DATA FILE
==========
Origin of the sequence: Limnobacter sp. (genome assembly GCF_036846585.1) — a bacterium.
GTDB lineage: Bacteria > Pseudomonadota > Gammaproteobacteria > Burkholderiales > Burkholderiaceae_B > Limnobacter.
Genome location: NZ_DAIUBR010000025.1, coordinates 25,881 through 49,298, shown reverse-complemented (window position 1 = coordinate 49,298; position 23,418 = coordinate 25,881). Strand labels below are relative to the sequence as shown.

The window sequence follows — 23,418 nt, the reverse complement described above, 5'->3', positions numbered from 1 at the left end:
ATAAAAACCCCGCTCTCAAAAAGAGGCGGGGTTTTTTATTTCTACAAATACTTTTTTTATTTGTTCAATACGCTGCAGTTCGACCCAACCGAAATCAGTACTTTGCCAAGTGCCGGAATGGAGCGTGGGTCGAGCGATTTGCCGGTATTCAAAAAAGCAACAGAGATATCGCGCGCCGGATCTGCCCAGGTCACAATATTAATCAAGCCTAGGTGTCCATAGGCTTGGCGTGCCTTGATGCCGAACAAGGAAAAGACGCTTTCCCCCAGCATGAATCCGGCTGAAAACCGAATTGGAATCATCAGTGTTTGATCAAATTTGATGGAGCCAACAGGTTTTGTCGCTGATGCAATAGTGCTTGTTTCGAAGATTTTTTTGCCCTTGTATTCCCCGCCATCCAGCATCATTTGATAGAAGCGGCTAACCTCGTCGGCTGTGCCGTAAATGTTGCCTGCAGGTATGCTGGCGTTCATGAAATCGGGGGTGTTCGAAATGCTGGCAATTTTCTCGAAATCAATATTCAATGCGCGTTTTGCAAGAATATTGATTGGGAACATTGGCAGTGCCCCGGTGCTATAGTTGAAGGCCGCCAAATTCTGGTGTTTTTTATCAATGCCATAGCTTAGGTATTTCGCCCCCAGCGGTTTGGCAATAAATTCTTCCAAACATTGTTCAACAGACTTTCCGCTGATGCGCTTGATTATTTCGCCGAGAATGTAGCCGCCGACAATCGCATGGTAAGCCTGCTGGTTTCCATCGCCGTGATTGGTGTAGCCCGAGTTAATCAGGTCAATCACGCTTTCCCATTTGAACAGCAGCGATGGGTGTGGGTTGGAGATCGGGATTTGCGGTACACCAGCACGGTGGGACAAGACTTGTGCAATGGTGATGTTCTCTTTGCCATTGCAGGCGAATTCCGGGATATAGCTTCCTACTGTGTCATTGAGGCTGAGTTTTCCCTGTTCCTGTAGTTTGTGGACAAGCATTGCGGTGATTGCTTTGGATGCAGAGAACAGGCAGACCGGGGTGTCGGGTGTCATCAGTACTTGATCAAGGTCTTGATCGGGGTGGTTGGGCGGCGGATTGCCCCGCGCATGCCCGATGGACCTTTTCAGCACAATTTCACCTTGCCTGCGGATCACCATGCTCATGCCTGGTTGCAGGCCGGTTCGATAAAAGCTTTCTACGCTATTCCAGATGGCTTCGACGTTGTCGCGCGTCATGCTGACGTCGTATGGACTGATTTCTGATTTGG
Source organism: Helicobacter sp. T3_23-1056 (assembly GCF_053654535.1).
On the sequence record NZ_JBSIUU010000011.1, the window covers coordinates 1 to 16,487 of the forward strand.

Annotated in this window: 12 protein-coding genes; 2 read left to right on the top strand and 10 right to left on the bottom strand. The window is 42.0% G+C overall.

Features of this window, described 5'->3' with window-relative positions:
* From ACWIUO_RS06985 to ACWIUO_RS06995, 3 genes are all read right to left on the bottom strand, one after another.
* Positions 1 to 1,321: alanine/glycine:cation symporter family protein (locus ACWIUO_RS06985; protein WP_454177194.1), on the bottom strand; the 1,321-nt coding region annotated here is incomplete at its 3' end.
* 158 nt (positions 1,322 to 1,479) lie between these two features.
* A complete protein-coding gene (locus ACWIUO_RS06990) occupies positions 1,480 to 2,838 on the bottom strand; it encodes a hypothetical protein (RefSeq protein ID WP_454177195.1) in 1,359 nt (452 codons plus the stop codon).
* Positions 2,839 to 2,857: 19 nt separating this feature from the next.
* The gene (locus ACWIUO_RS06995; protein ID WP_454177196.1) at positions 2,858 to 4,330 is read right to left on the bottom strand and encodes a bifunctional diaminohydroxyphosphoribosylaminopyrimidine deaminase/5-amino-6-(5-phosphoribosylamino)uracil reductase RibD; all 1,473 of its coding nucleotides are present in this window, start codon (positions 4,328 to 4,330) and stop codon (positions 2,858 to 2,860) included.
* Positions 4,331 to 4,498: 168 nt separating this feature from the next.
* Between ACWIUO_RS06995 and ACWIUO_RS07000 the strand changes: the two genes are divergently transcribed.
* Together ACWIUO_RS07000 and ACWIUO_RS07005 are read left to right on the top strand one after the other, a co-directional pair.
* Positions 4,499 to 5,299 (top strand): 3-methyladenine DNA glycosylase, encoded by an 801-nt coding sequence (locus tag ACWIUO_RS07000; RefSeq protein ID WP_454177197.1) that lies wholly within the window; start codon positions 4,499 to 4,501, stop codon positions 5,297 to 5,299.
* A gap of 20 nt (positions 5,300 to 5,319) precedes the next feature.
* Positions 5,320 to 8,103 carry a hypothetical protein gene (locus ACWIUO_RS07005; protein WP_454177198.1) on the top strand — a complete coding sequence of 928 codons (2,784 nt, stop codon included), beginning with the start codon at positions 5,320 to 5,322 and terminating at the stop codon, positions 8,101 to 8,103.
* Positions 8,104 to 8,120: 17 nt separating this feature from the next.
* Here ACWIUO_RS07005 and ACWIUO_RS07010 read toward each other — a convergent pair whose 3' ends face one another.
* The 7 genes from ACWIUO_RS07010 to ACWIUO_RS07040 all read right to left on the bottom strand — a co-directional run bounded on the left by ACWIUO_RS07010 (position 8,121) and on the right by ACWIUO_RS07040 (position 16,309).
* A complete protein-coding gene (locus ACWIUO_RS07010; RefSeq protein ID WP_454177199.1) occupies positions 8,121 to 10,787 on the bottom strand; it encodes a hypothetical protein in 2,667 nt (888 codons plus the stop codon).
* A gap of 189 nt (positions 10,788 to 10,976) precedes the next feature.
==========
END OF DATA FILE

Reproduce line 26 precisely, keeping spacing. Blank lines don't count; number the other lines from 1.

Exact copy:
* A gap of 189 nt (positions 10,788 to 10,976) precedes the next feature.